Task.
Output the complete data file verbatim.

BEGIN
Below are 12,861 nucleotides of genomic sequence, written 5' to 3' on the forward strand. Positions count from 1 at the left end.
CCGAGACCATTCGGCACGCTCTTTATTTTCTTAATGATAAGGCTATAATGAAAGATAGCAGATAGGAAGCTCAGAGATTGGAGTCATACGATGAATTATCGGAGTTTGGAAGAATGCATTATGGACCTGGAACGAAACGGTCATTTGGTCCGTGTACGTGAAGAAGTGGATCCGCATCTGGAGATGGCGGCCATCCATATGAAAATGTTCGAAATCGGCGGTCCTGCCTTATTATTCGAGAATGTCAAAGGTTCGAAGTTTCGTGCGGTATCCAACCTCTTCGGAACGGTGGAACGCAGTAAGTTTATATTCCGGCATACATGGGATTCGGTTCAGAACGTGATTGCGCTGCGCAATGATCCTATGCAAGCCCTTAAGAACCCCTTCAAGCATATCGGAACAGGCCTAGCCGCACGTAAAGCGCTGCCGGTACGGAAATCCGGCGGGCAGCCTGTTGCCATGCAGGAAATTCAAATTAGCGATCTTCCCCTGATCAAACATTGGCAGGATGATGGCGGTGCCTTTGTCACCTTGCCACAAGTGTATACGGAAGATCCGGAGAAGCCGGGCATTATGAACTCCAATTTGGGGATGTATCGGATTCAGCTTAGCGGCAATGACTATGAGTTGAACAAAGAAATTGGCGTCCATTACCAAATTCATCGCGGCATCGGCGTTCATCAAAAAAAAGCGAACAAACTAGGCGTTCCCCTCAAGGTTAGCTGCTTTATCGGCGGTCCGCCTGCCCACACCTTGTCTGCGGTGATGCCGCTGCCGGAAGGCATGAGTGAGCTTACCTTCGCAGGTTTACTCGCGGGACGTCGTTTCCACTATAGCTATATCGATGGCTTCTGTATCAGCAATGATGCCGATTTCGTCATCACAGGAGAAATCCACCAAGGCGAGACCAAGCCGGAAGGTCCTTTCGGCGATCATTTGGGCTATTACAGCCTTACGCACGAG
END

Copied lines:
Below are 12,861 nucleotides of genomic sequence, written 5' to 3' on the forward strand. Positions count from 1 at the left end.
CCGAGACCATTCGGCACGCTCTTTATTTTCTTAATGATAAGGCTATAATGAAAGATAGCAGATAGGAAGCTCAGAGATTGGAGTCATACGATGAATTATCGGAGTTTGGAAGAATGCATTATGGACCTGGAACGAAACGGTCATTTGGTCCGTGTACGTGAAGAAGTGGATCCGCATCTGGAGATGGCGGCCATCCATATGAAAATGTTCGAAATCGGCGGTCCTGCCTTATTATTCGAGAATGTCAAAGGTTCGAAGTTTCGTGCGGTATCCAACCTCTTCGGAACGGTGGAACGCAGTAAGTTTATATTCCGGCATACATGGGATTCGGTTCAGAACGTGATTGCGCTGCGCAATGATCCTATGCAAGCCCTTAAGAACCCCTTCAAGCATATCGGAACAGGCCTAGCCGCACGTAAAGCGCTGCCGGTACGGAAATCCGGCGGGCAGCCTGTTGCCATGCAGGAAATTCAAATTAGCGATCTTCCCCTGATCAAACATTGGCAGGATGATGGCGGTGCCTTTGTCACCTTGCCACAAGTGTATACGGAAGATCCGGAGAAGCCGGGCATTATGAACTCCAATTTGGGGATGTATCGGATTCAGCTTAGCGGCAATGACTATGAGTTGAACAAAGAAATTGGCGTCCATTACCAAATTCATCGCGGCATCGGCGTTCATCAAAAAAAAGCGAACAAACTAGGCGTTCCCCTCAAGGTTAGCTGCTTTATCGGCGGTCCGCCTGCCCACACCTTGTCTGCGGTGATGCCGCTGCCGGAAGGCATGAGTGAGCTTACCTTCGCAGGTTTACTCGCGGGACGTCGTTTCCACTATAGCTATATCGATGGCTTCTGTATCAGCAATGATGCCGATTTCGTCATCACAGGAGAAATCCACCAAGGCGAGACCAAGCCGGAAGGTCCTTTCGGCGATCATTTGGGCTATTACAGCCTTACGCACGAG